The potential of employing mosquito collection tools with the aid of citizens was investigated in this study. In combination with data on perception of mosquito nuisance denoted in a questionnaire, data from these collection tools can be used as a proxy for areas with higher risk of malaria. More specifically, the findings from this study provide insights into the spatial and temporal dynamics of mosquitoes in five selected villages of Ruhuha based on citizen science data. This was further assessed for An. gambiae s.l. separately, as this is the most important malaria vector in the area [41]. Furthermore, the study highlighted environmental risk factors that explain these spatial dynamics indicating areas with higher risk of malaria, especially in the south of the study area, although parasite infection rate was zero for the An. gambiae s.l. collected during the study.

All the anopheline species found in the current study were also reported from other parts of Rwanda [5]. Anopheles gambiae s.l. was the most abundant of all anopheline species and was recorded every month in all five villages. However, populations were not highly abundant throughout the season. This can be partially explained by the fact that the handmade trap has a lower trapping efficiency in comparison to other trapping technologies at household level. Most mosquitoes (Culicidae) were caught in the months of January and February 2019 during the short rainy season, but most malaria vector mosquitoes were collected in August 2019 (long dry season). Although larval habitats in this period have dried out, this is also the period in which the second cycle of rice cultivation starts, leaving the irrigated fields with little vegetation, but with sufficient water for mosquito breeding, thereby increasing adult abundance. The villages of Busasamana and Kibaza (Fig. 1), both located in the south or Ruhuha, are good examples in this regard, because the peak in An. gambiae s.l. was especially observed here. Busasamana has two irrigated fields, namely Nyaburiba, a rice field, and Nyagafunzo, used for irrigated cultivation of subsistence crops [42]. Kibaza has also one irrigated rice field nearby (known under the same name, i.e. Kibaza). Anopheles gambiae s.l. is generally associated with irrigated rice, and irrigation elevates relative humidity which enhances survival of these vectors [43]. Although no P. falciparum infection was found in the An. gambiae s.l. collected in the studied area, the citizen science approach was able to identify areas with a relatively higher malaria vector abundance which are at higher risk for malaria as evidenced by the highest self-reported proportion of malaria cases in these two villages.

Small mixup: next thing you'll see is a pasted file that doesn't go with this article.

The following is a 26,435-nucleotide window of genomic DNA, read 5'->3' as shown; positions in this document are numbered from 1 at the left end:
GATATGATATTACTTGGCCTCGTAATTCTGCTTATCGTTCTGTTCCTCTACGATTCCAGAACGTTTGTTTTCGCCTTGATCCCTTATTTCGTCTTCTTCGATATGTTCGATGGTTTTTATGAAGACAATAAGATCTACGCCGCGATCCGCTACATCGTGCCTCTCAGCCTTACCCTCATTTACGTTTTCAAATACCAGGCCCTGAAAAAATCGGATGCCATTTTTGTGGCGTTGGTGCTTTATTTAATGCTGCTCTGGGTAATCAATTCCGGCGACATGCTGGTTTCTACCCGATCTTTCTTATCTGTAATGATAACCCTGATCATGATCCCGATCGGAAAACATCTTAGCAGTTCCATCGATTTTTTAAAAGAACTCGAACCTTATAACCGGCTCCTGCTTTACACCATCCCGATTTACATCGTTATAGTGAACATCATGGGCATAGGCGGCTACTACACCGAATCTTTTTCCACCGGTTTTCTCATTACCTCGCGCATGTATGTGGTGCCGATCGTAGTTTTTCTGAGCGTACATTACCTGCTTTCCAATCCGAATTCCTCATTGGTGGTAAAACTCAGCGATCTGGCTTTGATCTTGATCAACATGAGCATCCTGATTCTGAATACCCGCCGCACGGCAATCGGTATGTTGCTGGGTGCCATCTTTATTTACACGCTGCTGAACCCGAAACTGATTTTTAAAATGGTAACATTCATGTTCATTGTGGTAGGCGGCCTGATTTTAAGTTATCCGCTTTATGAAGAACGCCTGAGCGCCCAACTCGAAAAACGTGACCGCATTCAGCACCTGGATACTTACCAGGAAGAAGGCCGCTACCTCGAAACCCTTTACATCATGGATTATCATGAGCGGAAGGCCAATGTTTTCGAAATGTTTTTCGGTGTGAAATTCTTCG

Similar to these results, a study from Ethiopia found that larval and adult abundance of the malaria vectors An. arabiensis and An. pharoensis, was higher in a village with nearby irrigation than in a village without nearby irrigation, as was malaria prevalence [44]. Another study conducted in Malawi showed that changes in the geography of breeding potential across irrigated spaces can have profound effects on the distribution of malaria risk for those living in close proximity to irrigated agricultural schemes [45, 46].

In the present study, Kagasera had the lowest number of mosquitoes including An. gambiae s.l. The reason could be that the village is characterized by a higher quality of houses and that the village is located further away from the water network, which is not the case for Busasamana and Kibaza. A study conducted in rural The Gambia demonstrated that incorporating a ceiling made from locally available materials significantly reduced house entry by An. gambiae [47]. Another study conducted in The Gambia demonstrated that there were lower vector survival rates and less malaria in villages with a higher proportion of metal roofs. The indoor climate of metal-roof houses, characterized by lower humidity and higher temperatures may reduce the survival of indoor-resting mosquitoes and may have even contributed to the observed reduction of malaria in parts of sub-Saharan Africa [48]. Another reason could be that Kagasera has a higher elevation compared to Busasamana (see Fig. 9A) and this could also have had an impact on the presence of An. gambiae s.l. A study conducted in Mambilla Plateau, Northeast Nigeria, demonstrated that indeed, altitude can influence mosquitoes and Anopheles species abundance [49].